All hegemons encounter the dilemmas of power: the tension between the ideal of using power for the betterment of all and the need to defend and maintain power to uphold those goods. Perry Anderson’s The H-Word: The Peripeteia of Hegemony is a careful and sophisticated conceptual history of hegemony in international affairs. It offers fascinating discussions of hegemony in ancient Greece, modern Europe, and ancient and early modern China and Japan. Continue reading “The Dilemmas of Hegemons: Perry Anderson’s ‘The H-Word’”
Stephen Chan’s Plural International Relations in a Divided World offers a thoughtful and enriching meditation on the history of the modern “Westphalian” international system. The main argument of this book is that the Westphalian system is a moving target, and that it is entering an era of plural and pluralizing legitimacy principles. In a context of increasingly articulated non-Western world politics, how can we understand the plurality of “worlds” in international relations today? In a context of contrast between democratic and authoritarian states, and secular and non-secular states, what is the plurality of states that can be considered legitimate today?
This book is beautifully written, in lucid prose that is nonetheless not dispassionate. It is composed with the benefit of a lifetime of observation and scholarship on international affairs. The book is organized in three parts. Part I explores the history of the moving target of the Westphalian system, from the League onwards, with cases studies in Soviet Union, communist China, Nasser’s Egypt, Israel and Palestine, South Africa, Zambia, Nehru’s India, the Non-Aligned Movement, whilst exploring the theories of the international generated in these contexts, Indian IR, Chinese IR, and African IR. With an interest in post-secular politics, Part II explores the history of Islamic states and non-states in the Westpalian system. Part III reflects on the political tensions and forces explored in Parts I and II, seeking the course to navigate the current ‘end of universalism’ in a plural and pluralizing world politics. A critical engagement of Henry Kissinger’s World Order is made, noting its insight into the plurality of legitimacy principles in contemporary international relations, whilst dissecting Kissinger’s flawed essentialism of civilizational worldviews and his problematic attempt to manage plurality through a balance of power system.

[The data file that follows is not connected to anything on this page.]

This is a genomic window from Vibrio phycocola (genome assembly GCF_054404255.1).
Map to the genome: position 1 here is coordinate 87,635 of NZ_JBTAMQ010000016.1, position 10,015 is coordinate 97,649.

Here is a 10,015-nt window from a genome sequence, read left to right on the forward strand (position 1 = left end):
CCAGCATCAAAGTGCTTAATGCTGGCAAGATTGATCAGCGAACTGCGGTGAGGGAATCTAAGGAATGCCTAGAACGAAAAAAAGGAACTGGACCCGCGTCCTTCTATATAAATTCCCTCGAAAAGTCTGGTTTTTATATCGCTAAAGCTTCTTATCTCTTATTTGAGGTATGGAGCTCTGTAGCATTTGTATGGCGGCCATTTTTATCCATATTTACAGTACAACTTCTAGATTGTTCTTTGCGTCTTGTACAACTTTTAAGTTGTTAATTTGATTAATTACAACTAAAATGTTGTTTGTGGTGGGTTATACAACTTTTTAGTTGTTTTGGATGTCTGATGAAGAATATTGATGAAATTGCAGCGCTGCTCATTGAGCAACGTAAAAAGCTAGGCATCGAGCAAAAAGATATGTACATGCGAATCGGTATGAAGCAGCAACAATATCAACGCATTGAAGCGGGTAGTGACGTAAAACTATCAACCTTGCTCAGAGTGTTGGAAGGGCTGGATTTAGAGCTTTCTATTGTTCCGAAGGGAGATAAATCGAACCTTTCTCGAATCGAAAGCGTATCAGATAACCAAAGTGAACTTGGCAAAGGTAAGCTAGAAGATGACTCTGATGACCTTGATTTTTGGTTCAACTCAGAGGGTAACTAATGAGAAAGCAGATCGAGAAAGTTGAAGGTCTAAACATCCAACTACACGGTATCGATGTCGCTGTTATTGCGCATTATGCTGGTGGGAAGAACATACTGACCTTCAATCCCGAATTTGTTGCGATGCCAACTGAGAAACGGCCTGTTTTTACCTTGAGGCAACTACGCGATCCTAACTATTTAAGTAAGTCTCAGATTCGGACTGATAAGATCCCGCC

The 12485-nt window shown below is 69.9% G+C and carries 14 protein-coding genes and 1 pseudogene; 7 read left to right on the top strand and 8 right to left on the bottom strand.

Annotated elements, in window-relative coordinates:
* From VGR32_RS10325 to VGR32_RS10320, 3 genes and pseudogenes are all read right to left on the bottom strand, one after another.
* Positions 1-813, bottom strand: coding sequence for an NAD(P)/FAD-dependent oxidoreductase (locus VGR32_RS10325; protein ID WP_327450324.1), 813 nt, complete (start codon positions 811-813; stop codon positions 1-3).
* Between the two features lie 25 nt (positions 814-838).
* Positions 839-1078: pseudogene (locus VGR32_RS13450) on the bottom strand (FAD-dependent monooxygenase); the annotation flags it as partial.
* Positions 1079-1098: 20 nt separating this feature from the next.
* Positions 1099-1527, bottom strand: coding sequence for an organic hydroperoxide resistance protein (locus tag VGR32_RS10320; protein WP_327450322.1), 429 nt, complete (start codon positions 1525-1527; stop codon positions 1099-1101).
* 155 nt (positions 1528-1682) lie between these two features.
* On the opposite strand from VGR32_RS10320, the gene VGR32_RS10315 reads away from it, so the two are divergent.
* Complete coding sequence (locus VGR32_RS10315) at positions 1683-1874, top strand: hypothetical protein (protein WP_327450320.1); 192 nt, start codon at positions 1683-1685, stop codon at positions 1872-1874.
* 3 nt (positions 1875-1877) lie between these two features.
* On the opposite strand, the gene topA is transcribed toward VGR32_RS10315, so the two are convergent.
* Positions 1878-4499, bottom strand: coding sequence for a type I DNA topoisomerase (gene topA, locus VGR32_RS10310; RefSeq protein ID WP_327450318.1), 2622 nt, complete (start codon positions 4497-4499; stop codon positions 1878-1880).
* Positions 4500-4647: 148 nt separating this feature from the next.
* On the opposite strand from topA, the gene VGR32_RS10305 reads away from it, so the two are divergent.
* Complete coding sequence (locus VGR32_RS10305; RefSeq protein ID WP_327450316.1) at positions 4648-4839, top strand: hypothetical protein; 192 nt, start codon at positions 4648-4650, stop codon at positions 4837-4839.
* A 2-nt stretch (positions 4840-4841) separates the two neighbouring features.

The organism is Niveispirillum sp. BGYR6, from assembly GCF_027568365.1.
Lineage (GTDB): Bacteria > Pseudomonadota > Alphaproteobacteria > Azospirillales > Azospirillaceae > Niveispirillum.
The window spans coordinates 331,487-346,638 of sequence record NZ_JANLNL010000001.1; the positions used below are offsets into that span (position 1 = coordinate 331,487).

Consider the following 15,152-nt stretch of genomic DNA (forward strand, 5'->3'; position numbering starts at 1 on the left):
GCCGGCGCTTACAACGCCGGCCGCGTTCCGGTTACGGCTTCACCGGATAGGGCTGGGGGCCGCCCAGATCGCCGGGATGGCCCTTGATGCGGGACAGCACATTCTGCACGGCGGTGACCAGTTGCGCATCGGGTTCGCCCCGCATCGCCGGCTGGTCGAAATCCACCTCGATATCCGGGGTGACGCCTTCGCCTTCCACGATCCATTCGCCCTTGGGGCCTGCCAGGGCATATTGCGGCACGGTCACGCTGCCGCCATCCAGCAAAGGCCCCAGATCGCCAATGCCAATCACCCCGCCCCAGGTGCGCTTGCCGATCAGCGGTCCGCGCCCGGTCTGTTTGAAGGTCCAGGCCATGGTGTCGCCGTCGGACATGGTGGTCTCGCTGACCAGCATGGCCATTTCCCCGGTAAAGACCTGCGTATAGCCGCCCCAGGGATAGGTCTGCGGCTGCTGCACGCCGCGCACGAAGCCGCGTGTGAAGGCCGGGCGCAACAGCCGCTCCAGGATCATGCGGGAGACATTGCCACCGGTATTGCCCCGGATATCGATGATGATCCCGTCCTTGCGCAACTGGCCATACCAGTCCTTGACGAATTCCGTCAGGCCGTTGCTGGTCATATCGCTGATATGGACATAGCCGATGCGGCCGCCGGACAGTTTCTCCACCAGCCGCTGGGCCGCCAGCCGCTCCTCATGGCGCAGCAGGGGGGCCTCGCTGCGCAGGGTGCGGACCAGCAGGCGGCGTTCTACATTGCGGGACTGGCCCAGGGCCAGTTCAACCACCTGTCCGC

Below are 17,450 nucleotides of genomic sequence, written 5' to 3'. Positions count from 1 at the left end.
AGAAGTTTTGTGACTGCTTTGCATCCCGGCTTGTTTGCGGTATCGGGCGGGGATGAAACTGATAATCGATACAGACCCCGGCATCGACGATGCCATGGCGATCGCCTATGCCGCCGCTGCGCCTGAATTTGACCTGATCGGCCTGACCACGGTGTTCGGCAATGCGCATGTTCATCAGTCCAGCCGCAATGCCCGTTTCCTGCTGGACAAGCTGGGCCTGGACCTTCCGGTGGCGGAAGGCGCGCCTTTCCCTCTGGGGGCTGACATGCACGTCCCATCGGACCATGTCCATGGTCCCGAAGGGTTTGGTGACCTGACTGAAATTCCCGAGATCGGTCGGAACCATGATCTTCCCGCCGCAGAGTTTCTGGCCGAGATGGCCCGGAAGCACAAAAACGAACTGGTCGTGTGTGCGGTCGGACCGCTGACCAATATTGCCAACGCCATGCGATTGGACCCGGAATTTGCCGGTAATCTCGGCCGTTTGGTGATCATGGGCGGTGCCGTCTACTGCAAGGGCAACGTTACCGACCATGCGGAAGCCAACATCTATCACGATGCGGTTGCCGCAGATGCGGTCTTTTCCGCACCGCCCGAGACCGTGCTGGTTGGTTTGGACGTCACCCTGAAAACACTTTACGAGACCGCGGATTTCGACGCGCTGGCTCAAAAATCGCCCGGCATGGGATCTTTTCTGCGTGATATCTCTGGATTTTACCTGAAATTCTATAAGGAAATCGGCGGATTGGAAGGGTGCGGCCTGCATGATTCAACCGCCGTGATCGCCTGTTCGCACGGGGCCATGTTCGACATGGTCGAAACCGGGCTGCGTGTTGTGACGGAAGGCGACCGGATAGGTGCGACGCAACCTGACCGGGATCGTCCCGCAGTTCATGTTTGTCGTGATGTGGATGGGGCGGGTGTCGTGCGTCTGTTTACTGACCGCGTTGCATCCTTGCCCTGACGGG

Global IR scholars might quibble the facts of the book’s case studies, which facts are included and which excluded. Yet, it is an immense history that necessarily needs to be selective. Reading this book brings the events and struggles of decades past into the present, giving them an immediacy, with an enriched appreciation of the diachronic sweep of the Westphalian system. This book also articulates the outlines of an important gesture towards navigating our plural and pluralizing world order: the need to articulate a shared but pluralistic principle of legitimacy. Scholars of the international are in this spirit called on to help articulate the theory and principles this emerging plural world order. This book will serve both the new and advanced observer and scholar of international affairs.
Vassilios Paipais’s Political Ontology and International Political Thought: Voiding a Pluralist World is dense and ultimately unsatisfying, but conveys the spirit of an agreeable pluralist outlook. This book is heavy going theological metaphysics and pscychoanalytic philosophy. It revels in paradoxes and is loaded with excessively technical terminology. To over simplify, this book is about reconciling a tension between the plurality of worlds and pluralism in the world. It is about finding an ethics and political theory in a “post-foundational” context, where rival pluralisms attempt to resolve the question of plurality. This is an interesting question in a context with multiple responses to the pluralities of a globalizing world.
In Part I, Paipais makes a scholarly analysis of the pluralisms debated in political theory and international political theory. Paipais argues liberal pluralism is unsuccessful in establishing neutral principles, and that critical strains of pluralism and agonistic pluralism unduly depoliticize plurality, in various ways.